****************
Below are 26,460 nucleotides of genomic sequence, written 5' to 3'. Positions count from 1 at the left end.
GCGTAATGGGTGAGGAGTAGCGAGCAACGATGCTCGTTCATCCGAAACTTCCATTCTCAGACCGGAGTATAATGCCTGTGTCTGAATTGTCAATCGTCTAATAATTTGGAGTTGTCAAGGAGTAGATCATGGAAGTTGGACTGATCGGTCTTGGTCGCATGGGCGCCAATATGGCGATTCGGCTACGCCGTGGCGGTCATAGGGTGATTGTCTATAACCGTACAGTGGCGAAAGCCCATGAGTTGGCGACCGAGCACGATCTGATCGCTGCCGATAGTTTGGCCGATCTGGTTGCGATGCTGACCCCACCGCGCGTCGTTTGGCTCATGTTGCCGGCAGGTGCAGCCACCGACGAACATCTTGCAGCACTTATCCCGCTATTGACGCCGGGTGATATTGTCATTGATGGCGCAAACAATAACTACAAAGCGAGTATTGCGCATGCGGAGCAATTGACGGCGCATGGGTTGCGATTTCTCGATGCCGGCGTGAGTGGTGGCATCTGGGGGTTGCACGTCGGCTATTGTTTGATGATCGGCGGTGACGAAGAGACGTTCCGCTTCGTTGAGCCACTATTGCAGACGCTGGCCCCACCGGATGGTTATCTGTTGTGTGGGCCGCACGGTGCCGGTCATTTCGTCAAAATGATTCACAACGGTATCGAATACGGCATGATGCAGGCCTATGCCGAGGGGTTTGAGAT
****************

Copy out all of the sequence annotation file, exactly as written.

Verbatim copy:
Below are 26,460 nucleotides of genomic sequence, written 5' to 3'. Positions count from 1 at the left end.
GCGTAATGGGTGAGGAGTAGCGAGCAACGATGCTCGTTCATCCGAAACTTCCATTCTCAGACCGGAGTATAATGCCTGTGTCTGAATTGTCAATCGTCTAATAATTTGGAGTTGTCAAGGAGTAGATCATGGAAGTTGGACTGATCGGTCTTGGTCGCATGGGCGCCAATATGGCGATTCGGCTACGCCGTGGCGGTCATAGGGTGATTGTCTATAACCGTACAGTGGCGAAAGCCCATGAGTTGGCGACCGAGCACGATCTGATCGCTGCCGATAGTTTGGCCGATCTGGTTGCGATGCTGACCCCACCGCGCGTCGTTTGGCTCATGTTGCCGGCAGGTGCAGCCACCGACGAACATCTTGCAGCACTTATCCCGCTATTGACGCCGGGTGATATTGTCATTGATGGCGCAAACAATAACTACAAAGCGAGTATTGCGCATGCGGAGCAATTGACGGCGCATGGGTTGCGATTTCTCGATGCCGGCGTGAGTGGTGGCATCTGGGGGTTGCACGTCGGCTATTGTTTGATGATCGGCGGTGACGAAGAGACGTTCCGCTTCGTTGAGCCACTATTGCAGACGCTGGCCCCACCGGATGGTTATCTGTTGTGTGGGCCGCACGGTGCCGGTCATTTCGTCAAAATGATTCACAACGGTATCGAATACGGCATGATGCAGGCCTATGCCGAGGGGTTTGAGAT